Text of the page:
Join Date: Jun 2007
Location: Hoffman Estates
Location: Hoffman Estates
Sportbike: '04 CBR 600RR
Years Riding: days
How you found us: youngkow's monkey ass
Phil's pho recipe
• 2 onions halved. Leave the skin and root on.
• 1 small onion for garnish
• 4 in. piece of ginger halved lengthwise. Leave skin on.
• 5-6 lbs of beef knuckle bone or a 1-2 lbs of cow tail bone in place of a 1-2 of beef knuckle
• 1-3 lbs of various combinations of meat such as brisket, flank, filet, sirloin, eye of round, tendon, tripe, Viet beef meatballs or any cut of meat that you like that you can slice almost paper thin.
• 2 gallons of water
• 1-2 cinnamon sticks
• 1 tablespoon of coriander seeds
• 1 tablespoon of fennel seeds
• 5-10 whole star anise
• 1-3 cardamom pods
• 6-12 whole cloves
• Mesh bag to put dried spices in or a large stainless steel mesh spice ball
• 1-3 tablespoons of salt
• 1 tablespoon freshly ground black pepper
• ¼-1/2 cup of fish sauce
• 1-3 tablespoons of sugar
• About 3 packets of FRESH pho rice noodles. Each packet is usually enough for 2 large bowls or 3 medium bowls. If you can’t find fresh you can use the dried variety but make sure you soak them in cold water before cooking.
• Package of fresh bean sprouts
• Fresh cilantro
• Fresh culantro
• Fresh Thai basil
• Fresh limes
• Fresh green onions
• Fresh green Jalapeno peppers or hot Thai peppers
• Hoisin sauce
• Sriracha sauce
Start by boiling about 1 gallon or enough to cover the bones in your large pot and heat on high. It takes a fairly long time to get the water up to boil and you can use this time to prepare your other ingredients. Once the water is boiling you can parboil the bones for 10 minutes. After boiling drain all the water, rinse the pot out and rinse the bones of any loose residue. This rids the bones of a lot of excess blood, bone bits and other nasty stuff that you don’t want contaminating your soup base. If you do not parboil your soup it may become extra greasy and dark in color which is the sign of a poor quality soup. Fill your pot back up with 2 gallons of water and bring back to a boil while finishing up on other ingredients.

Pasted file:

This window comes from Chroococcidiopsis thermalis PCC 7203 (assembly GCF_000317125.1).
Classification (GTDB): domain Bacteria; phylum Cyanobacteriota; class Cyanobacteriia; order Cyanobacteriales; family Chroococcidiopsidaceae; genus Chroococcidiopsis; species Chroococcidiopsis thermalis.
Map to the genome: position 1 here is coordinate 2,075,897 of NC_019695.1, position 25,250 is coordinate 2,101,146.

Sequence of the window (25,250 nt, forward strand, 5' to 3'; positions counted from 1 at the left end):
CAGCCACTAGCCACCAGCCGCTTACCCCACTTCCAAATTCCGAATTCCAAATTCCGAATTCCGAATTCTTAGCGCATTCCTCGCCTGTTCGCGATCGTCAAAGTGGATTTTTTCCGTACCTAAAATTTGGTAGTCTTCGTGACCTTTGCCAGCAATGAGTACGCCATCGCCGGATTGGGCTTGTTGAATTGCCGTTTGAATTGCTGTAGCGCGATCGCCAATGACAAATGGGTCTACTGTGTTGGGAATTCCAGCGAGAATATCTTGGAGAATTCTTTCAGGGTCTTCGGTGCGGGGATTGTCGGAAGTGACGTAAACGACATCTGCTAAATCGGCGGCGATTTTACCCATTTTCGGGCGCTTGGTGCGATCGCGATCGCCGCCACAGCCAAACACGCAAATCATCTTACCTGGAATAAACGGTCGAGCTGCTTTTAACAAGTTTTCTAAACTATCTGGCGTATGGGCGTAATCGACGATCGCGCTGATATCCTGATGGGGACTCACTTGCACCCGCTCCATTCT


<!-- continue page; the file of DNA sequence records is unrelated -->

Turn your broiler on and move rack to highest spot. Place ginger and onions on a baking sheet or similar after brushing on cooking oil on the cut sides of the ginger and onions. Watch closely and flip onions and ginger over after they begin to char then continue to char other side.
After water comes to a boil carefully place the parboiled bones back in the pot then add the following: your charred ginger and onions, sugar, fish sauce, salt, black pepper and spice packet which consists of your cinnamon stick, coriander seeds, fennel seeds, star anise, cardamom pods and cloves. Also add the meats that you would like cooked. I suggest that you do NOT cook lean meats such as tenderloin and sirloin as they can be sliced thin and cook instantly when you pour the hot broth over them later. Meat with fat in it such as the brisket or flank should be cooked. Simmer for 1.5 hours and remove just the meat and set aside for later. Strain broth (yes all of it) to remove all small particles then return broth, bones, onions, ginger and spices back to original pot and continue to simmer for another 2-3 hours. The marrow in the bones will shrink in size and become a stiff jello consistency and that’s when you’ll know that all the flavor has been extracted from the bones. This is critical as your soup base comes from the marrow. After flavor has been extracted you can discard the bones, charred onions and ginger and spice packet then strain once more.